PCR was conducted in 25 µL reaction mixture containing 10 μl of MasterMix, 1μl each of Forward Primer and Reverse Primer, 8 μl of PCR water and 5μl of DNA template using Bio-Rad thermal cycler. Amplification was done with initial denaturation at 94°C for 5 min followed by 30 cycles, each consisting of 60 sec of denaturation at 94°C, 60 sec of annealing at (α 55°C, ε 53.4°C), 60 sec of extension at 72°C and 10 min of final extension at 72°C. Two sets of primers used for the detection of C. perfringens type D α/cpa and ε/etx in fecal samples are:





with products of base pair 247 and 206, respectively as described by Garmory et al. (2000).

PCR products were run on 1.5% agarose gel with gel red (3μl) added along DNA ladder of 1 Kb (Genesta™) as a Marker and optimized positive and negative control product at 120 V, charge of 500 mA current for 35min.

A total of 50 sheep were examined to study the gross and histopathological lesions. Similarly those sheep showing diarrhoea, staggering and knuckling at fetlock in forelimbs, champing of jaws and teeth grinding were suspected for Enterotoxaemia and were purchased and sacrificed for recording pathological lesions. On post mortem inspection, detailed lesions were recorded in small intestine, liver, kidney, pericardial sac and abdominal muscles. The detail lesions scoring were documented in different organs of each necropsied animal (Wesonga et al., 2004). Tissues samples were collected from kidney and intestine in aseptic condition in sterile container under refrigeration for histopathology and preserved in neutral buffered formalin (10%) for histopathological examinations. Samples were properly labelled and transported to the Microbiology laboratory, Department of Animal Health, the University of Agriculture, Peshawar for further processing.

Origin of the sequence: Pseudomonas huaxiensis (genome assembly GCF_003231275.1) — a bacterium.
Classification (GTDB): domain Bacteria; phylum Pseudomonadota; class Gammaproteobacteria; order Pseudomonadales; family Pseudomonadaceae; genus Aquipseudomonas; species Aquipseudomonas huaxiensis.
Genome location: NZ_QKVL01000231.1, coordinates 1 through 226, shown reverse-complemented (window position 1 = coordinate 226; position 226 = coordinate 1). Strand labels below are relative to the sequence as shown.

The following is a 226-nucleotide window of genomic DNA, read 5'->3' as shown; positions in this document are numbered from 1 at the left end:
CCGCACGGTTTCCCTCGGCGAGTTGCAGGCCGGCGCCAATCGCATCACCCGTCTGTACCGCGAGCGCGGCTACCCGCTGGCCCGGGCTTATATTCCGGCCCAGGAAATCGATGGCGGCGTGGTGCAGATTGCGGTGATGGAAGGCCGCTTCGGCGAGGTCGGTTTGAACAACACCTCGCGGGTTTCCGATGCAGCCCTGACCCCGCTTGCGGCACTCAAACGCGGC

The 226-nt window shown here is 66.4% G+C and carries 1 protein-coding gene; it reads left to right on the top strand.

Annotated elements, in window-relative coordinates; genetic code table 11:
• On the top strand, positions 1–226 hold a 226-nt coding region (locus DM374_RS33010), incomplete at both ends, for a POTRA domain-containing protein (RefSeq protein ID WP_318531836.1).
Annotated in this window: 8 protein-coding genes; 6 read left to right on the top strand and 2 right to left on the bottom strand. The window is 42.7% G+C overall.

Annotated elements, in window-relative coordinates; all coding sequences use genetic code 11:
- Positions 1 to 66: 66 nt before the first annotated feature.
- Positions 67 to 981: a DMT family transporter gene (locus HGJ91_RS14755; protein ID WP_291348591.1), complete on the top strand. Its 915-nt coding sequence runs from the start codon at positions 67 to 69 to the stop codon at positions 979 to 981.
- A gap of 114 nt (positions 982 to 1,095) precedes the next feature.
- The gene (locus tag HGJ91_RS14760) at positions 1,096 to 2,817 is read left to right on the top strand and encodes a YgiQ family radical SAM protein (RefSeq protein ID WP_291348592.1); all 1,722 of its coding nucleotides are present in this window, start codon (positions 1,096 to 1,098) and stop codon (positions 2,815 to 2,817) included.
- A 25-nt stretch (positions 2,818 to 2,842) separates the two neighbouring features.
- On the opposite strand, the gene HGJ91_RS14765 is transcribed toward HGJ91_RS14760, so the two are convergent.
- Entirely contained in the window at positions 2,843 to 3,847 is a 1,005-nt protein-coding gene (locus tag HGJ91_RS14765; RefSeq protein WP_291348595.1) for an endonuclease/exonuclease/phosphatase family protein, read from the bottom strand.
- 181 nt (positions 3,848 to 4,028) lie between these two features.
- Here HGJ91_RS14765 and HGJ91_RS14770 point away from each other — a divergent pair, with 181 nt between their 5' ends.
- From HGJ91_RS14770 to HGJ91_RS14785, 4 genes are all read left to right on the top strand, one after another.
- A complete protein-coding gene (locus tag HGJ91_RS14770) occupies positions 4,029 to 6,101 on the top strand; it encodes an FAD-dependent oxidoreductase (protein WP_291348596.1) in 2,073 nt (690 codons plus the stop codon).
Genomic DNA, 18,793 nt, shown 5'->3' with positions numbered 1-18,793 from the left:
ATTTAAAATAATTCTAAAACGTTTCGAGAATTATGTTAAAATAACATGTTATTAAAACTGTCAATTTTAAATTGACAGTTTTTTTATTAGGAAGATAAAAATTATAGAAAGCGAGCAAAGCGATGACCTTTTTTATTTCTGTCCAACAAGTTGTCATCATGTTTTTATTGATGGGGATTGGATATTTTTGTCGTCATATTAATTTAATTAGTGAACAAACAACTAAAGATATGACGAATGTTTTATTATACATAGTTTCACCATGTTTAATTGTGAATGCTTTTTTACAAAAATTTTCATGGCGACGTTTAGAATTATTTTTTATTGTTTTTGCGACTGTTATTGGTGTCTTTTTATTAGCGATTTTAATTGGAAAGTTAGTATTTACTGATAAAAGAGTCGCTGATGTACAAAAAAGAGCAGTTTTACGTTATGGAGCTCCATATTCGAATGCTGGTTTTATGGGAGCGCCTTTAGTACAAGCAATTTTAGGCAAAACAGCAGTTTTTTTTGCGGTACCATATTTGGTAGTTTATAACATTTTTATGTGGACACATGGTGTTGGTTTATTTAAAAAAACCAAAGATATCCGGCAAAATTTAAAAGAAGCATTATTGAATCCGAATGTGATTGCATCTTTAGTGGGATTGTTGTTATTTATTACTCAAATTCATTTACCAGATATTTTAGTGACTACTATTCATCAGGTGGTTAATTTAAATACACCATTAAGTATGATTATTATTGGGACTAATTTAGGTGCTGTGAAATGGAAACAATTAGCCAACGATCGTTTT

For gross and histopathological lesion scoring of different organs was made on the basis of severity of lesion. The severity level was 0, 1, 2, 3 and 4 that represent normal, mild, moderate, severe and highly severe, respectively (Sadique et al., 2012). For histopathology a small cross-section were trimmed off from intestine and kidney. Then suitable sections were made by placing these samples in 10 % neutral buffered formalin for fixing of these samples. Then samples were further processed for histopathology and routine staining by following the method suggested by Bancroft et al. (2007). The data collected in the present study was analyzed through SPSS 8.1 using post Hoc and lesion scoring performed for evaluation of pathogenesis and severity of infection.

Results and discussion